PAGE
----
Gifts for All Children
Likewise, books are dime-a-dozen and are hailed as man’s best friend, but our visually impaired brothers and sisters have to settle for a restricted selection of Braille best sellers stocked at centres that specifically cater to them. And even there, only popular classics that can engage teenagers and adults are most likely to be lined on the shelves. But what about early literacy books for little kids with special needs, after all science has established that a large chunk of a child’s intellect is developed before he is three.
Namita along with her colleagues at Chetana, an NGO, The National Association for The Blind(NAB) and Vidya Sagar, a school for children handicapped by mental retardation and cerebral palsy have enhanced existing children’s literature to appeal to every single child – incapacitated or not.
Encouraged by the spontaneous acceptance of their trial book Where is the button?, that was authored in-house, Chetana calculated that it was more viable to purchase at a discount caliber publications from the publishers and augment the same instead of originating new books. “Our objective was to attract children with the severest of disorders and yet tempt a normal child to pick up our book,” informs Namita. The books being universal would also address the vital concern of retail feasibility.
The initial 100 stories that have been enriched are from Tulika. “The advantages with Tulika books are their quality of publishing, the Indian flavour they accord to their tales and the translated versions in vernacular languages that guarantee a good reach,” explains Namita. By finely outlining the pictures in the books with fabric paint, the volunteers at Chetana built in the tactile component, The NAB kindled young voices from Lady Andal School to record the stories on audio tapes and Braille experts have Brailled the narrative on transparent self adhesive peel off strips and pasted them over the existing text so that children can read both the script as well as the Braille.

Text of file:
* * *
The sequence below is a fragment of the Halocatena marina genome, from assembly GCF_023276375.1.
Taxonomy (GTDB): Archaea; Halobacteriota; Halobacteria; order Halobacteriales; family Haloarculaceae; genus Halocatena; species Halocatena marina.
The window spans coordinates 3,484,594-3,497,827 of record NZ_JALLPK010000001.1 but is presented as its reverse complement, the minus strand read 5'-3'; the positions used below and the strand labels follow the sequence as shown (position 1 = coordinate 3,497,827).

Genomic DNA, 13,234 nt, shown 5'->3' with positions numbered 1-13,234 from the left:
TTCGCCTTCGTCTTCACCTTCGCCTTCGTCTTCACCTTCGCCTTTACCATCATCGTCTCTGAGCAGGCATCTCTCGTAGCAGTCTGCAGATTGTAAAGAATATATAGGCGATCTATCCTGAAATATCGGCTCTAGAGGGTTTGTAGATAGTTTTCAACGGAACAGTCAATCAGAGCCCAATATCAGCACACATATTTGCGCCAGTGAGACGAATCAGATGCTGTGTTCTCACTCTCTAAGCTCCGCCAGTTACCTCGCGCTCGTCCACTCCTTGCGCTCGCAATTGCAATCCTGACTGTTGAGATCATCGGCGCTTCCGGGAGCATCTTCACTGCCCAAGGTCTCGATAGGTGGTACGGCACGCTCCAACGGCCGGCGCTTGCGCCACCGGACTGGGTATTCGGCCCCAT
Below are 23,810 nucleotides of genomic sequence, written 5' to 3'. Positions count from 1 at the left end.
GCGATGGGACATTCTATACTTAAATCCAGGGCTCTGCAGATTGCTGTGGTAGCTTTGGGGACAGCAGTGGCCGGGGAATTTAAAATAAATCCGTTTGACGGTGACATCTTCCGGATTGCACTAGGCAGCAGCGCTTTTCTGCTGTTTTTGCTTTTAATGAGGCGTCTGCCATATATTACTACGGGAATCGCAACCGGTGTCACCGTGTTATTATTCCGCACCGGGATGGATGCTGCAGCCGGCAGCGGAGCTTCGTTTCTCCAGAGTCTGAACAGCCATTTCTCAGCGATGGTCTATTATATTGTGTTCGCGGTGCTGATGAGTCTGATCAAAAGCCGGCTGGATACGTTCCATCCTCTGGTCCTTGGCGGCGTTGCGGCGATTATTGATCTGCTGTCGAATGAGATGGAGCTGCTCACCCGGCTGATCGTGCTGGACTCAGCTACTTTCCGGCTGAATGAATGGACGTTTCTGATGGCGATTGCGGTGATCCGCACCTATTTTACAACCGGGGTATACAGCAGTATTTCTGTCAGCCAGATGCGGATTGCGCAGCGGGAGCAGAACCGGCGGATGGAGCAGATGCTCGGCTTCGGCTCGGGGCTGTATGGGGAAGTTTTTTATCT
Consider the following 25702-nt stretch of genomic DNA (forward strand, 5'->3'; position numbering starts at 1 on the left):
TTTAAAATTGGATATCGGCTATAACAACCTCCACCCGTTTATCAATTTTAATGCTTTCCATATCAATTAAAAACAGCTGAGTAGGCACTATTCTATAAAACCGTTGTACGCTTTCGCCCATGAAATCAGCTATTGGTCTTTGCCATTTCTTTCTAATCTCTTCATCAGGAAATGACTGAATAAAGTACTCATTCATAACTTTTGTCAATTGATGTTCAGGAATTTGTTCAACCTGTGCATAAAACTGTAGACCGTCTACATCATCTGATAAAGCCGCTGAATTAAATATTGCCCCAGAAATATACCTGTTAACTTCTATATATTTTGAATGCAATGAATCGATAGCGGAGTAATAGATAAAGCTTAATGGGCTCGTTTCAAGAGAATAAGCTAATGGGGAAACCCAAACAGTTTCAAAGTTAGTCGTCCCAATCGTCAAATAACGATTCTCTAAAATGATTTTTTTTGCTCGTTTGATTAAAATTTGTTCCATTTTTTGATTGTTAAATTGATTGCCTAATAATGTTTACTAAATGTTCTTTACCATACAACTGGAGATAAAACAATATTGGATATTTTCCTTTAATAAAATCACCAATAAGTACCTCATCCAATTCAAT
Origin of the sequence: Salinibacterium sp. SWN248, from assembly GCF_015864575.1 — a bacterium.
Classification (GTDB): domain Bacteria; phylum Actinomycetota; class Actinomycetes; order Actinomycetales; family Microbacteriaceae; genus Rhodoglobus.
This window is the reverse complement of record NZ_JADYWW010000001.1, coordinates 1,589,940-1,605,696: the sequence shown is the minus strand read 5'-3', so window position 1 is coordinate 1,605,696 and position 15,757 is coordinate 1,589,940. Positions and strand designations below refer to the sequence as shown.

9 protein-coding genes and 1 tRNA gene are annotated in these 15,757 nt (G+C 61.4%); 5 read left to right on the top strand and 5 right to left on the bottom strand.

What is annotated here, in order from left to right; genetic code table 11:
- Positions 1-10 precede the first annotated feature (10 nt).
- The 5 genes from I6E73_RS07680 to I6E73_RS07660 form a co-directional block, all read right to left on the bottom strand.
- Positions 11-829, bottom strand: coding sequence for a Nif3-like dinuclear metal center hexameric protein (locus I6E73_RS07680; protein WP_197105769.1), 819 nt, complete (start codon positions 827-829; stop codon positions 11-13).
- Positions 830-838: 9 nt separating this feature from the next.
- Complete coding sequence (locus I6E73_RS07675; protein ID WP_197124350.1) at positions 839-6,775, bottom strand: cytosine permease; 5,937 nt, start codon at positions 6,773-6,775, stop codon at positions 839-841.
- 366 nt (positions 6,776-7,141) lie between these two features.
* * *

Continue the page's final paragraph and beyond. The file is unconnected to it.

“We discovered that our books strengthened concepts and concentration even amongst mainstream children. The students of regular schools were intrigued by the Braille, hence it sensitized them and they even developed decoding games with Braille,” says Namita who is extremely assuaged by Chetana’s current endeavour.
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